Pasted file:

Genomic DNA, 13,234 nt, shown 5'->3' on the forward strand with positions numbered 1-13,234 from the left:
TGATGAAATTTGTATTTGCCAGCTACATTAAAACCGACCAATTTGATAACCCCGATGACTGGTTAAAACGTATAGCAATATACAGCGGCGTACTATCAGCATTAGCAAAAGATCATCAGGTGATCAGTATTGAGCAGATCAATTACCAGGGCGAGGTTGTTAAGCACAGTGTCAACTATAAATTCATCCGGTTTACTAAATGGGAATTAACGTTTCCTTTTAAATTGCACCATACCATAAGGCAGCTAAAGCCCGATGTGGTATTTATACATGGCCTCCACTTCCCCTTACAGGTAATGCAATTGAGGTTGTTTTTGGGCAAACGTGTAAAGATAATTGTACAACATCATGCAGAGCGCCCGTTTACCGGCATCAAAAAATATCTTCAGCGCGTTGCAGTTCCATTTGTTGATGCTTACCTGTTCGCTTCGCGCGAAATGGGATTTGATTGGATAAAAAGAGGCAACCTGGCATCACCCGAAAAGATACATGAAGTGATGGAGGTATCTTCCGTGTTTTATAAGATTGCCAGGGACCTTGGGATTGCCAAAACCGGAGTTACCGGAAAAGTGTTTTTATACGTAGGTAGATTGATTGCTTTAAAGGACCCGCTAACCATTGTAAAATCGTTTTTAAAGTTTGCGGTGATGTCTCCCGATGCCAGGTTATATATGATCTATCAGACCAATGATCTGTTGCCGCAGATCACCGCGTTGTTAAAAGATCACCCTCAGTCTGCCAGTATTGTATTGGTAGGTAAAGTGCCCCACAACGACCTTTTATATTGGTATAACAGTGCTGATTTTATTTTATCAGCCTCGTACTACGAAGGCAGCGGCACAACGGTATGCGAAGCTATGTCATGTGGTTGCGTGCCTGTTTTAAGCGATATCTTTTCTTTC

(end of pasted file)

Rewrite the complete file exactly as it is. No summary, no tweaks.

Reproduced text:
Genomic DNA, 13,234 nt, shown 5'->3' on the forward strand with positions numbered 1-13,234 from the left:
TGATGAAATTTGTATTTGCCAGCTACATTAAAACCGACCAATTTGATAACCCCGATGACTGGTTAAAACGTATAGCAATATACAGCGGCGTACTATCAGCATTAGCAAAAGATCATCAGGTGATCAGTATTGAGCAGATCAATTACCAGGGCGAGGTTGTTAAGCACAGTGTCAACTATAAATTCATCCGGTTTACTAAATGGGAATTAACGTTTCCTTTTAAATTGCACCATACCATAAGGCAGCTAAAGCCCGATGTGGTATTTATACATGGCCTCCACTTCCCCTTACAGGTAATGCAATTGAGGTTGTTTTTGGGCAAACGTGTAAAGATAATTGTACAACATCATGCAGAGCGCCCGTTTACCGGCATCAAAAAATATCTTCAGCGCGTTGCAGTTCCATTTGTTGATGCTTACCTGTTCGCTTCGCGCGAAATGGGATTTGATTGGATAAAAAGAGGCAACCTGGCATCACCCGAAAAGATACATGAAGTGATGGAGGTATCTTCCGTGTTTTATAAGATTGCCAGGGACCTTGGGATTGCCAAAACCGGAGTTACCGGAAAAGTGTTTTTATACGTAGGTAGATTGATTGCTTTAAAGGACCCGCTAACCATTGTAAAATCGTTTTTAAAGTTTGCGGTGATGTCTCCCGATGCCAGGTTATATATGATCTATCAGACCAATGATCTGTTGCCGCAGATCACCGCGTTGTTAAAAGATCACCCTCAGTCTGCCAGTATTGTATTGGTAGGTAAAGTGCCCCACAACGACCTTTTATATTGGTATAACAGTGCTGATTTTATTTTATCAGCCTCGTACTACGAAGGCAGCGGCACAACGGTATGCGAAGCTATGTCATGTGGTTGCGTGCCTGTTTTAAGCGATATCTTTTCTTTC